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06 July 2006

Famous Japenese Businessman's scandal

 Takafumi Horie, commonly known as Horiemon, enjoyed popularity in the media until last year as a hero of the times. With an unveiling of realities of business operations of Livedoor that he once managed, Horiemon is currently tumbling down the hill thrown in the midst of scandal. While criticism intensifies, surprisingly, there persist comments defending on his behalf. Could it be that many people, somewhere in the back of their heads, feel guilty criticizing Horiemon?   Advent of Horiemon had brought about an expectation that he may be the antithesis to rejuvenate social stagnation. This is precisely the reason why a climate rose to overlook some of his problematic behaviors, and in a sense, it has become impossible to stop him from going overboard.   Japanese youths have lost their energy. Due to the constraints put upon them by the older generation, they are not allowed to live freely and vivaciously. Elders, on the other hand, just complain about younger generation without providing any kind of advice. The elder generation conveys strong image of being stubborn, and contrary to expectation, they are ignorant and pigheaded.   Seeing this from the point of fostering athletes in Japan and other countries, the difference can be explained as difference between lawn fields, that is common in the US and European countries, to mud fields, that is common in Japan. The reason European players can exhibit dynamic plays in the soccer and rugby games is because they practice mostly on a lawn field. Lawn plays the role of a cushion, and even if a player should trip and fall, they will not be hurt so badly. On the other hand, if a player falls on a mud field, there will be clouds of dust and player is more likely to end up with injuries. So players would not be able to take on dynamic actions for the fear of possible injury.   The same situation exists in social realm. Unlike society with green lawn, outstanding human resources are difficult to breed in an intolerant society where damage is huge when failed thereby losing challenging spirits. This could be a cause of decline of a country. Could it be that many people are beginning to sense such crisis for the country? With the Horiemon uproar, there has been more and more of conservatives screaming for educational revision and to breed patriotism, but this would only make things worse. So what are they trying to do? Change mud fields into concrete field and stop youths from doing anything? This is also interrelated to decline of birthrate. In the present society, children cannot grow up healthily and freely. It is alright for them to take on challenge, but there will always be a fear that they may be bashed when failed. Raising children in such an environment causes more concern than financial circumstances. In a society like this, people will be better off to remain single and being carefree from marriage or family. With this, people feel less and less a part of a society and society not only loses all vitality but transforming into dangerously uncontrollable world. Ironically, Horiemon uproar may be sounding off a warning for this. It is truly the price we must pay for creating such an intolerant society.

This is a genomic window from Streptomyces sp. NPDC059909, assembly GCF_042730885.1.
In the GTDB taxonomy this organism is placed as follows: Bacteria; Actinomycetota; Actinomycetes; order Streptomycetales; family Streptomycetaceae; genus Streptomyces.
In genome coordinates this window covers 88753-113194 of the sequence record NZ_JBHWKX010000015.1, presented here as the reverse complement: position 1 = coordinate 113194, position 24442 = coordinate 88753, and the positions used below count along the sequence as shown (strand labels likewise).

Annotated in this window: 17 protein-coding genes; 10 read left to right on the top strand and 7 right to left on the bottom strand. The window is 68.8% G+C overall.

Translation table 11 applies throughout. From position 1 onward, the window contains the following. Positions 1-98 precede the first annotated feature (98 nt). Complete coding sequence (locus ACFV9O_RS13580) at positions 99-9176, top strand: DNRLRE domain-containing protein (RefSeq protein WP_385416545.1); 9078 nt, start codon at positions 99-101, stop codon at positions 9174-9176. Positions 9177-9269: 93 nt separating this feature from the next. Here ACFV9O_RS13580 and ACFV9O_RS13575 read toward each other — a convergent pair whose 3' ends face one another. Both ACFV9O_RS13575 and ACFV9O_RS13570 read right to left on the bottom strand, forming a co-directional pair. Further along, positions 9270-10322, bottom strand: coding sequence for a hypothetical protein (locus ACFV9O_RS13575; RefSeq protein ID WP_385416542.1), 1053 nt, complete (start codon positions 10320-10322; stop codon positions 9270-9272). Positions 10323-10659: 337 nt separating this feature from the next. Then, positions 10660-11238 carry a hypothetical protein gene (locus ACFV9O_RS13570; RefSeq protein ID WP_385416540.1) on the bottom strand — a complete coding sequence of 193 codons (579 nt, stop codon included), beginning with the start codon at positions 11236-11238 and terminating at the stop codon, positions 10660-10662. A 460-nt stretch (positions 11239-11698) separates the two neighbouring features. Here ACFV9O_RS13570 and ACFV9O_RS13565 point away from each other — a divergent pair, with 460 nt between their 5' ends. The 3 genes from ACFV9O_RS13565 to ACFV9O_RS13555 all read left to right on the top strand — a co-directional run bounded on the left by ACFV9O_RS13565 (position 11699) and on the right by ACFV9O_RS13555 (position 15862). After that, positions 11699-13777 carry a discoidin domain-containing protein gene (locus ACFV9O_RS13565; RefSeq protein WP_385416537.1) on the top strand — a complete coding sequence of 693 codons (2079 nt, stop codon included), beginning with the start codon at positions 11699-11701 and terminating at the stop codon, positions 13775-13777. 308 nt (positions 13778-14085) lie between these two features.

23:15 Posted in Japan News | Permalink | Comments (0) | Tags: Japan

05 January 2006

"Memoirs of a Geisha" from Japanese perspective

I went to see the movie "Memoirs of a Geisha." Here in Japan the title was changed to "SAYURI."

The movie was kind of strange but also very interesting.

The characters in the movie speak in English. The hairstyle of the Geishas were appearently different from real Geishas walking on the streets in Kyoto.

The story was good in first half but the latter half was kind of difficult to understand. I actually did not like the story.

Some of Japanese argue Japan portrayed in that film was too strange to see. But how many of Japanese know the old time Japan, especially the life of Geisha? How many of us know how to wear traditional kimono?

So in that sense Hollywood made the best of their efforts.